The things that made me drunk with disappointment, challenge and joy are countless—and they all occurred in a period of just 16 weeks last spring after I agreed to teach just one three-credit introductory journalism class.
People are scared to speak, scared to have their picture taken or to even give their name. When I ask people what they think about the drug war, most of them say: “It’s like hearing the weather reports. It happens everyday…”
In fact, it only takes a simple metro ride to get a sense that the idea of “a typical” Parisian woman—or man, for that matter—seems more of a fiction than a reality. If, for instance, you ride the metro from Odeon to Chatelet—two central and important metro exchanges—you will probably see a number of Parisian women who would not match the “typical” description: from college students wearing chador to women wearing Benetton garb, from girls in military fatigues to women in Senegalese kaftans.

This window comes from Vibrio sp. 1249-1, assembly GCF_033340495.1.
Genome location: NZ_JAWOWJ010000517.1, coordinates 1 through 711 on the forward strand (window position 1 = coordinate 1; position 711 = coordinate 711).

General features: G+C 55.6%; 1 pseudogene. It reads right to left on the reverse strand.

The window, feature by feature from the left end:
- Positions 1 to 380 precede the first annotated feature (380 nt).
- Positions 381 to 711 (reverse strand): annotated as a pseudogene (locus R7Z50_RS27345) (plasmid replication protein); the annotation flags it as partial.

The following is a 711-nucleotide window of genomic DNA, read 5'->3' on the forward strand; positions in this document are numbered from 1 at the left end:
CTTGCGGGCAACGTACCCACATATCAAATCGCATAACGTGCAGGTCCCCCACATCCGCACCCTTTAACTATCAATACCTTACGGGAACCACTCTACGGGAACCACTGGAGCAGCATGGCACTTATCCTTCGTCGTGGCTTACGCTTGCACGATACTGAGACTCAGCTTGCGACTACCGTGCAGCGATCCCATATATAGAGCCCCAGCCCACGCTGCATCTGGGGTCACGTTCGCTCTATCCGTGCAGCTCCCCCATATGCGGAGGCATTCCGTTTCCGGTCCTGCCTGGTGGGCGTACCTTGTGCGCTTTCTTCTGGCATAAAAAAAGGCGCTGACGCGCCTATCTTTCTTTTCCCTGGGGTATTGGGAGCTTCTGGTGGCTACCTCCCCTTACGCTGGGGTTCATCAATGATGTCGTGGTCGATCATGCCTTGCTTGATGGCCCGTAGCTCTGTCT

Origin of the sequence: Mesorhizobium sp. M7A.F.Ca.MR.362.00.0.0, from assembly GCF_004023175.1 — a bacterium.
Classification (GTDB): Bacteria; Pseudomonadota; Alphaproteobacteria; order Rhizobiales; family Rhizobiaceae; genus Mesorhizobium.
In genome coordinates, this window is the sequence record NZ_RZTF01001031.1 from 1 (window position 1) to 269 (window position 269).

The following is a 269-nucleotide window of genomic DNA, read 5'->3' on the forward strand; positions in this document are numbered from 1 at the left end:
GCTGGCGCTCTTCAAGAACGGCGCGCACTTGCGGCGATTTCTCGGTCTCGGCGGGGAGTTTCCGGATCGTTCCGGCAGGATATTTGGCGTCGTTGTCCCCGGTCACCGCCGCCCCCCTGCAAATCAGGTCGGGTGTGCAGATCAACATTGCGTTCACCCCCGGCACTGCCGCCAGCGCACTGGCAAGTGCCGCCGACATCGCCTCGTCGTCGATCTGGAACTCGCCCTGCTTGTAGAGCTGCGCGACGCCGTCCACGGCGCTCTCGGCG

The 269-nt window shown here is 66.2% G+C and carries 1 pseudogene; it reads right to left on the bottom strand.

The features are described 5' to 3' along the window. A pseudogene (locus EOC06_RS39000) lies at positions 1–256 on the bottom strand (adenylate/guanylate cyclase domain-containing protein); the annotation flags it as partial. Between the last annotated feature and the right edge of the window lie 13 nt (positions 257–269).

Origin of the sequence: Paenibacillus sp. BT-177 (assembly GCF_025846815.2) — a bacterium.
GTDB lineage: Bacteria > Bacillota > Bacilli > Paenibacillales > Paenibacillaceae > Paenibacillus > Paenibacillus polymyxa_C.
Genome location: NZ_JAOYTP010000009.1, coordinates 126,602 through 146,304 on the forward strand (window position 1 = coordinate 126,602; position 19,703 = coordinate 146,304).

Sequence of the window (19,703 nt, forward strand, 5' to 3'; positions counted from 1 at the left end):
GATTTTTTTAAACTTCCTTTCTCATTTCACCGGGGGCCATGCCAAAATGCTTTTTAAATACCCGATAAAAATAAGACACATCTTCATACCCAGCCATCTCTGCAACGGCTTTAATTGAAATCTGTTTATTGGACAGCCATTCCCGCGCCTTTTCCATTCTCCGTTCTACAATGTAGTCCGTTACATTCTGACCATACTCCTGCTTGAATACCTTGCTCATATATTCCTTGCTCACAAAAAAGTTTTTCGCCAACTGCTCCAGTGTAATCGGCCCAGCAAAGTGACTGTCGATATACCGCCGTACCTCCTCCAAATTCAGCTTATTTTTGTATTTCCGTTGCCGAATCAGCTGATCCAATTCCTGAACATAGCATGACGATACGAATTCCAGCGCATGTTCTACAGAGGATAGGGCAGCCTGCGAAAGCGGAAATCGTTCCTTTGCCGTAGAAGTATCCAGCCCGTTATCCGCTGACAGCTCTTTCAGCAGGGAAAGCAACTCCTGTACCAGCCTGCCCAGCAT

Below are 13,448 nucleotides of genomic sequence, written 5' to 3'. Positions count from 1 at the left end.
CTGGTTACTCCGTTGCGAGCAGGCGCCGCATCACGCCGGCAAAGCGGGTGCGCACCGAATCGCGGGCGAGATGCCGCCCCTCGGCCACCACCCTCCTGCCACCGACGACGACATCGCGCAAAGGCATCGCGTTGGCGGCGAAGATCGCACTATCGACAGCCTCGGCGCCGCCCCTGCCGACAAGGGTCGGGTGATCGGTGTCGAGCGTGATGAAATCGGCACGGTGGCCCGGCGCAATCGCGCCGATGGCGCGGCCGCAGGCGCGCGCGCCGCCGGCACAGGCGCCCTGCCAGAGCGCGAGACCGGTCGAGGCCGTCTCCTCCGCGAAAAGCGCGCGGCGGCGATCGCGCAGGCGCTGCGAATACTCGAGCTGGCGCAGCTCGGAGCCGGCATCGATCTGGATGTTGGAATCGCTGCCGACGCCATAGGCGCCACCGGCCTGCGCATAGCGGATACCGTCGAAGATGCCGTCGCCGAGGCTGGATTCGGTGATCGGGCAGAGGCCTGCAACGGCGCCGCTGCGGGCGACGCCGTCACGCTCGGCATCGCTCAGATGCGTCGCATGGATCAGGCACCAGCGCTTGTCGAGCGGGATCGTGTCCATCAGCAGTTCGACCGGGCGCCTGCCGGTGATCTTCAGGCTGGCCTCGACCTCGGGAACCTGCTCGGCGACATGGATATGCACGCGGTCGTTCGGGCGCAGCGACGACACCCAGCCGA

Vanessa Romero shares her experiences as a member of Students for Sensible Drug Policy in this second post.
EL PASO — Students for Sensible Drug Policy is an international organization of students who…
EL PASO, Texas — The doctor has an understanding look, a tender look in his…
There has been much media coverage about the “Drug War” going on in the United States and in Mexico with no sound solution in sight. How about taking an alternative route, and just legalize the narcotics that drug cartels profit so highly from?